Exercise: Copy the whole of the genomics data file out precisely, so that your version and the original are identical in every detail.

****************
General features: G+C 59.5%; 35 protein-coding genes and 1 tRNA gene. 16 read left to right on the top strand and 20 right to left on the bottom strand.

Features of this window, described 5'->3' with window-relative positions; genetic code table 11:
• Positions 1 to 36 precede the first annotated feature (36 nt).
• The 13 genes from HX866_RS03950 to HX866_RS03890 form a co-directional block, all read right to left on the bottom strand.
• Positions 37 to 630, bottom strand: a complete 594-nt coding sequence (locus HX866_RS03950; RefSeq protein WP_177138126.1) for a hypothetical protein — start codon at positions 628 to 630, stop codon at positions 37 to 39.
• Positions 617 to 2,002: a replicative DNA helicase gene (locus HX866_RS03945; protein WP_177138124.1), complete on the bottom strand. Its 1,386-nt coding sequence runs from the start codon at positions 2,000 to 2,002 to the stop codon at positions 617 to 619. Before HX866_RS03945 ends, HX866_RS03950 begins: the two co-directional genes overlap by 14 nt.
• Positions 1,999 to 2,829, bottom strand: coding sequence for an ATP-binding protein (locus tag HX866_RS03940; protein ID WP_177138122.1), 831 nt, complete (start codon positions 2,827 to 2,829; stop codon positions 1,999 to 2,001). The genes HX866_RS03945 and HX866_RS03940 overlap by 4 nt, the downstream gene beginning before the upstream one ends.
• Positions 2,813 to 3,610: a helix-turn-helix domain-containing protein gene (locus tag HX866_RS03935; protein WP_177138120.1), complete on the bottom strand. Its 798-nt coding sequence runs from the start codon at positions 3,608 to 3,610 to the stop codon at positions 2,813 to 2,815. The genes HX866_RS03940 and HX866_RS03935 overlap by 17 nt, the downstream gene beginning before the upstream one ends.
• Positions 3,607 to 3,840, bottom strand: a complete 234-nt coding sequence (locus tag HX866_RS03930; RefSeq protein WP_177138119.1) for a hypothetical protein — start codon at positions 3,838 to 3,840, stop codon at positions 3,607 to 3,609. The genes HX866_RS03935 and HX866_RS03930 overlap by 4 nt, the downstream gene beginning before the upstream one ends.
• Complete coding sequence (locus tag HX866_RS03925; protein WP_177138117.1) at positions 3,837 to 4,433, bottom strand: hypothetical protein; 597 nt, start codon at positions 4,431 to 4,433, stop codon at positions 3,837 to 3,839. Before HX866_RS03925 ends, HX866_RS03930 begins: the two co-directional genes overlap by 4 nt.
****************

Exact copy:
General features: G+C 59.5%; 35 protein-coding genes and 1 tRNA gene. 16 read left to right on the top strand and 20 right to left on the bottom strand.

Features of this window, described 5'->3' with window-relative positions; genetic code table 11:
• Positions 1 to 36 precede the first annotated feature (36 nt).
• The 13 genes from HX866_RS03950 to HX866_RS03890 form a co-directional block, all read right to left on the bottom strand.
• Positions 37 to 630, bottom strand: a complete 594-nt coding sequence (locus HX866_RS03950; RefSeq protein WP_177138126.1) for a hypothetical protein — start codon at positions 628 to 630, stop codon at positions 37 to 39.
• Positions 617 to 2,002: a replicative DNA helicase gene (locus HX866_RS03945; protein WP_177138124.1), complete on the bottom strand. Its 1,386-nt coding sequence runs from the start codon at positions 2,000 to 2,002 to the stop codon at positions 617 to 619. Before HX866_RS03945 ends, HX866_RS03950 begins: the two co-directional genes overlap by 14 nt.
• Positions 1,999 to 2,829, bottom strand: coding sequence for an ATP-binding protein (locus tag HX866_RS03940; protein ID WP_177138122.1), 831 nt, complete (start codon positions 2,827 to 2,829; stop codon positions 1,999 to 2,001). The genes HX866_RS03945 and HX866_RS03940 overlap by 4 nt, the downstream gene beginning before the upstream one ends.
• Positions 2,813 to 3,610: a helix-turn-helix domain-containing protein gene (locus tag HX866_RS03935; protein WP_177138120.1), complete on the bottom strand. Its 798-nt coding sequence runs from the start codon at positions 3,608 to 3,610 to the stop codon at positions 2,813 to 2,815. The genes HX866_RS03940 and HX866_RS03935 overlap by 17 nt, the downstream gene beginning before the upstream one ends.
• Positions 3,607 to 3,840, bottom strand: a complete 234-nt coding sequence (locus tag HX866_RS03930; RefSeq protein WP_177138119.1) for a hypothetical protein — start codon at positions 3,838 to 3,840, stop codon at positions 3,607 to 3,609. The genes HX866_RS03935 and HX866_RS03930 overlap by 4 nt, the downstream gene beginning before the upstream one ends.
• Complete coding sequence (locus tag HX866_RS03925; protein WP_177138117.1) at positions 3,837 to 4,433, bottom strand: hypothetical protein; 597 nt, start codon at positions 4,431 to 4,433, stop codon at positions 3,837 to 3,839. Before HX866_RS03925 ends, HX866_RS03930 begins: the two co-directional genes overlap by 4 nt.